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Human protein networks have been widely explored but most binding affinities remain unknown, hindering quantitative interactome-function studies. Yet interactomes rely on minimal interacting fragments displaying quantifiable affinities. Here, we measure the affinities of 65,000 interactions involving PDZ domains and their target PDZ-binding motifs (PBM) within a human interactome region particularly relevant for viral infection and cancer. We calculate interactomic distances, identify hot spots for viral interference, generate binding profiles and specificity logos, and explain selected cases by crystallographic studies. Mass spectrometry experiments on cell extracts and literature surveys show that quantitative fragmentomics effectively complements protein interactomics by providing affinities and completeness of coverage, putting a full human interactome affinity survey within reach. Finally, we show that interactome hijacking by the viral PBM of human papillomavirus E6 oncoprotein substantially impacts the host cell proteome beyond immediate E6 binders, illustrating the complex system-wide relationship between interactome and function. Protein networks have been widely explored but most binding affinities remain unknown, limiting the quantitative interpretation of interactomes. Here the authors measure affinities of 65,000 interactions involving human PDZ domains and target sequence motifs relevant for viral infection and cancer.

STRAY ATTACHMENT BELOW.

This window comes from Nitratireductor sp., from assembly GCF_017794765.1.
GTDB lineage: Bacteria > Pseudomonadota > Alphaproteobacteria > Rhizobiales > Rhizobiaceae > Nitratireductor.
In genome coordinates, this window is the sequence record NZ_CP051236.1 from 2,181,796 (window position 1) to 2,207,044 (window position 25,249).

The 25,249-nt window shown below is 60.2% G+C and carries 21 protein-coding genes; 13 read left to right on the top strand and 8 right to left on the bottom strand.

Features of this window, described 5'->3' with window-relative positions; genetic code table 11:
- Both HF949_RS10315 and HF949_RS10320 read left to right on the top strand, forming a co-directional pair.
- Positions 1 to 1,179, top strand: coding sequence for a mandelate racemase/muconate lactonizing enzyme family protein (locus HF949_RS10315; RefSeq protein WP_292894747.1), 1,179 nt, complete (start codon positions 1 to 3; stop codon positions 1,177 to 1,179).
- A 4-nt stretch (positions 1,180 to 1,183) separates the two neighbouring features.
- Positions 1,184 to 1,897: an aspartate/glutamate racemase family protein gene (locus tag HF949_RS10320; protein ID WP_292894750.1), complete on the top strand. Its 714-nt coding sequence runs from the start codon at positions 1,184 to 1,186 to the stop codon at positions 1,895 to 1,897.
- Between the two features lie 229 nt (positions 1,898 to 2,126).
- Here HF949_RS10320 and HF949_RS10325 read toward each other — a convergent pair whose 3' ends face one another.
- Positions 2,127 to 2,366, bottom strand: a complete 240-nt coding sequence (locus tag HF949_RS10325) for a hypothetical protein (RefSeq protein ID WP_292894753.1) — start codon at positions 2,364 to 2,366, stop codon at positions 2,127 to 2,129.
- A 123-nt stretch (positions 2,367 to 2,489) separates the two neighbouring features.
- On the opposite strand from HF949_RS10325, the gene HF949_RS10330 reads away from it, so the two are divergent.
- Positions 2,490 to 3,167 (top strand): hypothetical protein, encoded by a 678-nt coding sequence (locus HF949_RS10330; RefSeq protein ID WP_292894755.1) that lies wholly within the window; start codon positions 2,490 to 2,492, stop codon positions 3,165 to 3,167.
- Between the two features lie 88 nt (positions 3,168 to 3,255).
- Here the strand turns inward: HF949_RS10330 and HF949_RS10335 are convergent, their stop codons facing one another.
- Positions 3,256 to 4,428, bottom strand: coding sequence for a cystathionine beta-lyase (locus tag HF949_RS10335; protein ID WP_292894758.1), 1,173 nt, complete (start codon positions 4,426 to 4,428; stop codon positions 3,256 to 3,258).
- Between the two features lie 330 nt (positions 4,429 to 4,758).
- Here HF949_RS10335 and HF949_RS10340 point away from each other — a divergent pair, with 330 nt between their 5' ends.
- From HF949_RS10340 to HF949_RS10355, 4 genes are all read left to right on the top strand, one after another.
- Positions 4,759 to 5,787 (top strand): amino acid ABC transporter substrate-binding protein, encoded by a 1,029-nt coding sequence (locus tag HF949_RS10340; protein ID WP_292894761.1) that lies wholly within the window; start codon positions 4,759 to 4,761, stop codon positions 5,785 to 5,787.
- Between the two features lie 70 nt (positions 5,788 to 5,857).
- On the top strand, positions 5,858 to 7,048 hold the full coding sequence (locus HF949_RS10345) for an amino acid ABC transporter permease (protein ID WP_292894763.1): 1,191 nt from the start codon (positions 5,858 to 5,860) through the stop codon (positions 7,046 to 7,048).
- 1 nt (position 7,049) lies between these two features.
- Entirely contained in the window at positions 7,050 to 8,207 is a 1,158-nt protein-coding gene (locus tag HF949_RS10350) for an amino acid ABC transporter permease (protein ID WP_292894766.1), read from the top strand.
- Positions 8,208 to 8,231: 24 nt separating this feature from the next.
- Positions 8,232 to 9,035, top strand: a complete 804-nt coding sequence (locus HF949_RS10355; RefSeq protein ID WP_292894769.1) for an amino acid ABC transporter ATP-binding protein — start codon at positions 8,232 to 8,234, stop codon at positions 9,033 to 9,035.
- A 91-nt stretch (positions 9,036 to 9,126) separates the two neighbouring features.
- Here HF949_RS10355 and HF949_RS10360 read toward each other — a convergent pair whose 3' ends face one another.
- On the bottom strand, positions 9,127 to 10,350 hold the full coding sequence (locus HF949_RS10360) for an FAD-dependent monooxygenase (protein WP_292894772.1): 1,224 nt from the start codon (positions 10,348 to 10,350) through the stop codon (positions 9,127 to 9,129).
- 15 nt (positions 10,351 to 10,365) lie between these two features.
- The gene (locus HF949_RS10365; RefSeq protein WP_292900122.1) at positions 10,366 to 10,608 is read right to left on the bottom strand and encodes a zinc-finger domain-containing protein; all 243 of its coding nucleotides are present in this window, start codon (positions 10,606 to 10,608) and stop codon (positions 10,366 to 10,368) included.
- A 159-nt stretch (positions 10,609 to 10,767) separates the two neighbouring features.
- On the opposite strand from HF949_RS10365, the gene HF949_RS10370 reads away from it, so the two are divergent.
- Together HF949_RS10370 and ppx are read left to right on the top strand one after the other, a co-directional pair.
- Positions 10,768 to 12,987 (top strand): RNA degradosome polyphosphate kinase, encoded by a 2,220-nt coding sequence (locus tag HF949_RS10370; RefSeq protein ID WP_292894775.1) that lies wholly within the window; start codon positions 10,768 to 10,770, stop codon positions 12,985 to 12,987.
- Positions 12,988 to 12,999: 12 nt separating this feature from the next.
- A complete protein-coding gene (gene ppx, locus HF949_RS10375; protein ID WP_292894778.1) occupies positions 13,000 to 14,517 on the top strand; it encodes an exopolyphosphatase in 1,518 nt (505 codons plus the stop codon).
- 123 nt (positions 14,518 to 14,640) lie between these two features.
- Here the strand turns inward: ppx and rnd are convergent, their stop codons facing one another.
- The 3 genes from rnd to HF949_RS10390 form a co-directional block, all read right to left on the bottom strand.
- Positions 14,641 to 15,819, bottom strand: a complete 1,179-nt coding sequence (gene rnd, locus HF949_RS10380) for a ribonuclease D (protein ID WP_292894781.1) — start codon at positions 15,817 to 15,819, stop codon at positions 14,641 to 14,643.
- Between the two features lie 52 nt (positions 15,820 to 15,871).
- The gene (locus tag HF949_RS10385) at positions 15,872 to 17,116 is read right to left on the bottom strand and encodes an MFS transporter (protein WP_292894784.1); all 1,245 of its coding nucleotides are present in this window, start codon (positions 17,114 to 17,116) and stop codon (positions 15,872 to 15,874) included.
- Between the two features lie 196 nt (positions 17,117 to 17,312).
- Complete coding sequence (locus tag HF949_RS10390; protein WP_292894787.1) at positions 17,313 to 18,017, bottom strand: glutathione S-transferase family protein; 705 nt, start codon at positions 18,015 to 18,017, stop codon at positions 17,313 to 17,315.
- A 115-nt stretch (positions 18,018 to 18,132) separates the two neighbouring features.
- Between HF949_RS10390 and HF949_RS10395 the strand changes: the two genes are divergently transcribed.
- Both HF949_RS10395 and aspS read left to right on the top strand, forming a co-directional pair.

... HPV belongs to family Papillomaviridae and currently divided into 5 genera, namely Alpha-, Beta-, Gamma-, Mupaand Nupapapillomavirus containing members, all of which can infect humans (Brooks et al., 2013). To this date, more than 200 HPV types have been identified (McBride, 2017). In the Alphapapillomavirus genus, HPVs are divided into two major groups -high-risk HPVs (Hr-HPVs) and low-risk HPVs (Lr-HPVs) -based on the cancer risk associated with their infection. ...